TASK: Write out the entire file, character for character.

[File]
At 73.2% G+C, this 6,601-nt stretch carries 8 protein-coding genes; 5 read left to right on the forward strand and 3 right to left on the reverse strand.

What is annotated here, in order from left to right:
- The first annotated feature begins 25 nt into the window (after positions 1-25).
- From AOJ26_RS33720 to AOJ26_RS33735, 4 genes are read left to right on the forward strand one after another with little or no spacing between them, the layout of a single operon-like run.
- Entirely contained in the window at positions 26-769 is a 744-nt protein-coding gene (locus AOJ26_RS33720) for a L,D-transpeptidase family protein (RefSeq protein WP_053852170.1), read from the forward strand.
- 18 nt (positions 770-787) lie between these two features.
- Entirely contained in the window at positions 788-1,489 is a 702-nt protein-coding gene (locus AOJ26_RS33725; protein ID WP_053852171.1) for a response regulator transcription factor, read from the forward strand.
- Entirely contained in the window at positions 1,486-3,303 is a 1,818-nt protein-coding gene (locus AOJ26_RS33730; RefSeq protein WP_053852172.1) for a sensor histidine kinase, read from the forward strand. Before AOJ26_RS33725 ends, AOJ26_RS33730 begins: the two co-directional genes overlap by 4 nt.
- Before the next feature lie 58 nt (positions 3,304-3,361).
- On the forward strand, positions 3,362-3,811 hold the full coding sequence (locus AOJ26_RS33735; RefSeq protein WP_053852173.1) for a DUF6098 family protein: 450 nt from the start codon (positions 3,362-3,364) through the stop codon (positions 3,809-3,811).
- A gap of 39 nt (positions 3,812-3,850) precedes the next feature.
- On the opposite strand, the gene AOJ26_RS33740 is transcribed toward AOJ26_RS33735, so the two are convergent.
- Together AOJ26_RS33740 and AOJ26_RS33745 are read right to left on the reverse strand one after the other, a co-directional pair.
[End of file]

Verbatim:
At 73.2% G+C, this 6,601-nt stretch carries 8 protein-coding genes; 5 read left to right on the forward strand and 3 right to left on the reverse strand.

What is annotated here, in order from left to right:
- The first annotated feature begins 25 nt into the window (after positions 1-25).
- From AOJ26_RS33720 to AOJ26_RS33735, 4 genes are read left to right on the forward strand one after another with little or no spacing between them, the layout of a single operon-like run.
- Entirely contained in the window at positions 26-769 is a 744-nt protein-coding gene (locus AOJ26_RS33720) for a L,D-transpeptidase family protein (RefSeq protein WP_053852170.1), read from the forward strand.
- 18 nt (positions 770-787) lie between these two features.
- Entirely contained in the window at positions 788-1,489 is a 702-nt protein-coding gene (locus AOJ26_RS33725; protein ID WP_053852171.1) for a response regulator transcription factor, read from the forward strand.
- Entirely contained in the window at positions 1,486-3,303 is a 1,818-nt protein-coding gene (locus AOJ26_RS33730; RefSeq protein WP_053852172.1) for a sensor histidine kinase, read from the forward strand. Before AOJ26_RS33725 ends, AOJ26_RS33730 begins: the two co-directional genes overlap by 4 nt.
- Before the next feature lie 58 nt (positions 3,304-3,361).
- On the forward strand, positions 3,362-3,811 hold the full coding sequence (locus AOJ26_RS33735; RefSeq protein WP_053852173.1) for a DUF6098 family protein: 450 nt from the start codon (positions 3,362-3,364) through the stop codon (positions 3,809-3,811).
- A gap of 39 nt (positions 3,812-3,850) precedes the next feature.
- On the opposite strand, the gene AOJ26_RS33740 is transcribed toward AOJ26_RS33735, so the two are convergent.
- Together AOJ26_RS33740 and AOJ26_RS33745 are read right to left on the reverse strand one after the other, a co-directional pair.